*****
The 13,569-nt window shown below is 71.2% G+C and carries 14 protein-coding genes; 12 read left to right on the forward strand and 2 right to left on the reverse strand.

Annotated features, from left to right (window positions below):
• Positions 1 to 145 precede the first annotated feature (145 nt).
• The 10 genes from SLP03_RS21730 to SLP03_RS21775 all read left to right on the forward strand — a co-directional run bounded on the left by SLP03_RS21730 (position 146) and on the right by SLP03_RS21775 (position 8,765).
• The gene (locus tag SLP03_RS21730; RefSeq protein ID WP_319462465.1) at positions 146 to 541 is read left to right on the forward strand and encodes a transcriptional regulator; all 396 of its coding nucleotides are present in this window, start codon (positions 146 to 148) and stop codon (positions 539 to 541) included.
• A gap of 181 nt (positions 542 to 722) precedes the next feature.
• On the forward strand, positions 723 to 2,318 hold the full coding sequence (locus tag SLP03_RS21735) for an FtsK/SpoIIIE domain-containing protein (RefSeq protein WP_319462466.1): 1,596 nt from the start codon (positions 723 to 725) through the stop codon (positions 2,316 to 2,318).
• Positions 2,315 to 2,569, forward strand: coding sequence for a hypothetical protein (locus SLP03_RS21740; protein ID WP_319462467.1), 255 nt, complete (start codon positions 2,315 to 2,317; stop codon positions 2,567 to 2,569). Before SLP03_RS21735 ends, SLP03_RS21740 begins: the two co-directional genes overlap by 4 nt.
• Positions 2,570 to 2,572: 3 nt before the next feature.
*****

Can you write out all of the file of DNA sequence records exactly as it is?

The 13,569-nt window shown below is 71.2% G+C and carries 14 protein-coding genes; 12 read left to right on the forward strand and 2 right to left on the reverse strand.

Annotated features, from left to right (window positions below):
• Positions 1 to 145 precede the first annotated feature (145 nt).
• The 10 genes from SLP03_RS21730 to SLP03_RS21775 all read left to right on the forward strand — a co-directional run bounded on the left by SLP03_RS21730 (position 146) and on the right by SLP03_RS21775 (position 8,765).
• The gene (locus tag SLP03_RS21730; RefSeq protein ID WP_319462465.1) at positions 146 to 541 is read left to right on the forward strand and encodes a transcriptional regulator; all 396 of its coding nucleotides are present in this window, start codon (positions 146 to 148) and stop codon (positions 539 to 541) included.
• A gap of 181 nt (positions 542 to 722) precedes the next feature.
• On the forward strand, positions 723 to 2,318 hold the full coding sequence (locus tag SLP03_RS21735) for an FtsK/SpoIIIE domain-containing protein (RefSeq protein WP_319462466.1): 1,596 nt from the start codon (positions 723 to 725) through the stop codon (positions 2,316 to 2,318).
• Positions 2,315 to 2,569, forward strand: coding sequence for a hypothetical protein (locus SLP03_RS21740; protein ID WP_319462467.1), 255 nt, complete (start codon positions 2,315 to 2,317; stop codon positions 2,567 to 2,569). Before SLP03_RS21735 ends, SLP03_RS21740 begins: the two co-directional genes overlap by 4 nt.
• Positions 2,570 to 2,572: 3 nt before the next feature.